A member of the World Health Organization-led team searching for clues to the origins of COVID-19 in the central Chinese city of Wuhan said work was needed to try to trace genetic elements of the virus in bat caves. Peter Daszak, a zoologist and animal disease expert, said the team in Wuhan had been receiving new information about how the virus, first identified in the city in late 2019, led to a pandemic. He did not elaborate but said there was no evidence to suggest it emerged from a lab.
The origin of the coronavirus has become highly politicised following accusations, especially by the United States, that China was not transparent in its early handling of the outbreak. Beijing has pushed the idea that the virus originated elsewhere. Daszak was involved in research into the origins of Severe Acute Respiratory Syndrome (SARS) in 2002-2003, tracing its roots to bats living in a cave in southwest Yunnan province. It is unclear whether China is currently sampling its many bat caves, but viruses similar to SARS-CoV-2 had previously been found in the southwest province of Yunnan. He said the team in Wuhan had been receiving new information about how the virus led to a pandemic, but did not elaborate. “I’m seeing a picture coming through of some of the scenarios looking more plausible than before,” he said.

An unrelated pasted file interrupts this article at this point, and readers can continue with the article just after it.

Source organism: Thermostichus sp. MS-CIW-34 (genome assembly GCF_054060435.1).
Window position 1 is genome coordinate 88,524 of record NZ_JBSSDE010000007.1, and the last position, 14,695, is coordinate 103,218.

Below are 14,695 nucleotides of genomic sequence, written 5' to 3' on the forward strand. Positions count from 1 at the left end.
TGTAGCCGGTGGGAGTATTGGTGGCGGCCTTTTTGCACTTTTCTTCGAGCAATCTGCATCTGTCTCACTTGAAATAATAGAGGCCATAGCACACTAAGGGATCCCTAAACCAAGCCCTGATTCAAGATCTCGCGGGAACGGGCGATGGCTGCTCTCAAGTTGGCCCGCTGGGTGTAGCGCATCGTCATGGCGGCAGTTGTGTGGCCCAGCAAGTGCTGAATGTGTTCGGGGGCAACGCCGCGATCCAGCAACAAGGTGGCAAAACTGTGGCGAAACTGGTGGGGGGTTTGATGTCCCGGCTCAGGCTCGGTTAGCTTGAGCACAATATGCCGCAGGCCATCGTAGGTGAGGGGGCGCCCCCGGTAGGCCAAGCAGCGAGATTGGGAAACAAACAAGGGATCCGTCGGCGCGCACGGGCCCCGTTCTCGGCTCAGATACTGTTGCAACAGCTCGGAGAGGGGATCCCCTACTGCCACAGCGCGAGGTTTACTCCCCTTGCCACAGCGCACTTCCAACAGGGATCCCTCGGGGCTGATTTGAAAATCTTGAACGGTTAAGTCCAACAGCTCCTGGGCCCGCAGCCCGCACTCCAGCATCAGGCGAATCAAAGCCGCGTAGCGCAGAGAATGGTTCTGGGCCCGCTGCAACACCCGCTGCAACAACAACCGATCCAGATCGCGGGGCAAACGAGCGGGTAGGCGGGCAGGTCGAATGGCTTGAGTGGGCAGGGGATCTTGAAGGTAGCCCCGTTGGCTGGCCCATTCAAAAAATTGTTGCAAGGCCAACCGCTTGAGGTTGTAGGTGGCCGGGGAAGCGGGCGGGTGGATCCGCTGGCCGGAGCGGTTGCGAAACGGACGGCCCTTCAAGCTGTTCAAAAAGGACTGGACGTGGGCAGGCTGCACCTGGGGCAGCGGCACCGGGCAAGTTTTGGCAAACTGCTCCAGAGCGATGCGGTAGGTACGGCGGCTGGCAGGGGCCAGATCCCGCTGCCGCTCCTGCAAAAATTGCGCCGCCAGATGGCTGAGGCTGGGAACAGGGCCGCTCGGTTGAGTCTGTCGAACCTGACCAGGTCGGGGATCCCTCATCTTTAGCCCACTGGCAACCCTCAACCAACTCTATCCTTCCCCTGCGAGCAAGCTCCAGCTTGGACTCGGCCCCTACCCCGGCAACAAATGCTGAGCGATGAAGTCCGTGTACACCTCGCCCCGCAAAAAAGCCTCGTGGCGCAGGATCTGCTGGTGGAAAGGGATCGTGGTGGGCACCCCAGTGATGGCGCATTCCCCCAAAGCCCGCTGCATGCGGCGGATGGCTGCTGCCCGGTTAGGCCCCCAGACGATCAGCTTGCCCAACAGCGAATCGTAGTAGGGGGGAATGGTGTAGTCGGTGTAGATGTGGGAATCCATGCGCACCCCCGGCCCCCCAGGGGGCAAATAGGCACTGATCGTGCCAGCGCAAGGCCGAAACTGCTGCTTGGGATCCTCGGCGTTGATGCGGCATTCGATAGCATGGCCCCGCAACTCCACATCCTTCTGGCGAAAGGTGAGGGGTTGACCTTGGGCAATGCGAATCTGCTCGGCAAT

One scenario being scrutinised more closely by the team is the possibility that the virus could have been circulating long before it was first identified in Wuhan. The investigators have visited hospitals, research facilities and the seafood market where the first outbreak was identified, although their contacts in Wuhan are limited to visits organised by their Chinese hosts.